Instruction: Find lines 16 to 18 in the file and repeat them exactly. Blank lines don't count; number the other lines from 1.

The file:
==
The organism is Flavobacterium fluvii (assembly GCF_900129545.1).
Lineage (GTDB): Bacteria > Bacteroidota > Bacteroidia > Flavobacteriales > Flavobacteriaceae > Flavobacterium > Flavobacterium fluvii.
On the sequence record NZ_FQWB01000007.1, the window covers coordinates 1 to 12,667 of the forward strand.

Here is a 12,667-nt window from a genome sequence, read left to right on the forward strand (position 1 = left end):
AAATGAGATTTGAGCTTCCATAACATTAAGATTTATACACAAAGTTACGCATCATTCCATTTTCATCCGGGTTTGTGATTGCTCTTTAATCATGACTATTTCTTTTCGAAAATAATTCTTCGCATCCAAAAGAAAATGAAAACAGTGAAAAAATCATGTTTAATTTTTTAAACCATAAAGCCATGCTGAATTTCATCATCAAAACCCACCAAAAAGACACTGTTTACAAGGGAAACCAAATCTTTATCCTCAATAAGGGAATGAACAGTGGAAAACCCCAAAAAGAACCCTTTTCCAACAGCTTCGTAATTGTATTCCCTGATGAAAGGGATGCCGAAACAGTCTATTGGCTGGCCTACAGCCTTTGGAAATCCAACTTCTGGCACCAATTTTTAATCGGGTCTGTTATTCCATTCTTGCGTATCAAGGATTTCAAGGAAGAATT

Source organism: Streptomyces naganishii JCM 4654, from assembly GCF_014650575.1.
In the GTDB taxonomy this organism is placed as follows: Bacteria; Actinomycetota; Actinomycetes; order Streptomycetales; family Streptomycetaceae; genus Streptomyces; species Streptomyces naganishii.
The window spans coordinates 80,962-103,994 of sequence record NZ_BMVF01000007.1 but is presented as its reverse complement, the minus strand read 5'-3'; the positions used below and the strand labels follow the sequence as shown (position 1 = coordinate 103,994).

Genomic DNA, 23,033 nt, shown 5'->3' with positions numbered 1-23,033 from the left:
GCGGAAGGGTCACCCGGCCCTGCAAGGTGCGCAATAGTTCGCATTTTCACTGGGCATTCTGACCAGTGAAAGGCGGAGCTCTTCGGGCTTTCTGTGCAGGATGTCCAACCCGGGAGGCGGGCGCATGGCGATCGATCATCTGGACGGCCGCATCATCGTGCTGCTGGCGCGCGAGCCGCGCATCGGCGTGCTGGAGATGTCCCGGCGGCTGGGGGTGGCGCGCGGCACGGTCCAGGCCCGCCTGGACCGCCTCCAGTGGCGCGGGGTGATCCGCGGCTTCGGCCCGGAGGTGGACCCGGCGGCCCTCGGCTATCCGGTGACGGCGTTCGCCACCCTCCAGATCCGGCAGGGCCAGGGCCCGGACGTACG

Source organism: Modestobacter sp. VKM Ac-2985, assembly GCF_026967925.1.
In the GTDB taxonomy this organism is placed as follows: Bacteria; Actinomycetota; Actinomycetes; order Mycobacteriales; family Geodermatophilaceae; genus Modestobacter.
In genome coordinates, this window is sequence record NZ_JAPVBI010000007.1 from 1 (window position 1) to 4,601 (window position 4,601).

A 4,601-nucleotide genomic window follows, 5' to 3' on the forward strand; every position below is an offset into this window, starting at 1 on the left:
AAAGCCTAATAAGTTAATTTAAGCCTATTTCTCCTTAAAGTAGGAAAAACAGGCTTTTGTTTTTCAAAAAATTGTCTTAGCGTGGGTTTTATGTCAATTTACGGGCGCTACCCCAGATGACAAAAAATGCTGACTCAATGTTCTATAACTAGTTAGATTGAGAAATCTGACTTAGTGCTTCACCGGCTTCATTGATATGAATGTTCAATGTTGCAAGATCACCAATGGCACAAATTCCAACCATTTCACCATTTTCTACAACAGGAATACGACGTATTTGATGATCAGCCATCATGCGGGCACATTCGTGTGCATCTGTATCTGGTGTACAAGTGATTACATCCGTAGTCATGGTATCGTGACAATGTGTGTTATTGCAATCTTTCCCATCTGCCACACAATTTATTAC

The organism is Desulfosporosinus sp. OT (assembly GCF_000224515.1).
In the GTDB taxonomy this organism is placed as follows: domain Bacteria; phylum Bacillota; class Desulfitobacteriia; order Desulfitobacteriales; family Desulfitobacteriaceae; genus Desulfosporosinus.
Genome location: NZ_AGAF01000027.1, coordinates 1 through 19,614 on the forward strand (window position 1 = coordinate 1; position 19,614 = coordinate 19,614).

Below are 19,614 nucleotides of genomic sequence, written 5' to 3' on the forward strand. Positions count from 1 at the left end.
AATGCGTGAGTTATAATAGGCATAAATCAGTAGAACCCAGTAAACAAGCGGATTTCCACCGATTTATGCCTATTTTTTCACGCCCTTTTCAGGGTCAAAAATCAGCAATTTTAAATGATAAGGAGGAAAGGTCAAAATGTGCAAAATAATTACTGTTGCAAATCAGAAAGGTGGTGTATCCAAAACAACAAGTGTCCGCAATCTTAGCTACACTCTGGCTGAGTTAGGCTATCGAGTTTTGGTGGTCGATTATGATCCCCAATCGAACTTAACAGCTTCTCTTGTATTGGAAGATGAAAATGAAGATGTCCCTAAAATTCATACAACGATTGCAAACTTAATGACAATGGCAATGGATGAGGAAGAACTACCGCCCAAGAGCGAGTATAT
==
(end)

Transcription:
The organism is Desulfosporosinus sp. OT (assembly GCF_000224515.1).
In the GTDB taxonomy this organism is placed as follows: domain Bacteria; phylum Bacillota; class Desulfitobacteriia; order Desulfitobacteriales; family Desulfitobacteriaceae; genus Desulfosporosinus.
Genome location: NZ_AGAF01000027.1, coordinates 1 through 19,614 on the forward strand (window position 1 = coordinate 1; position 19,614 = coordinate 19,614).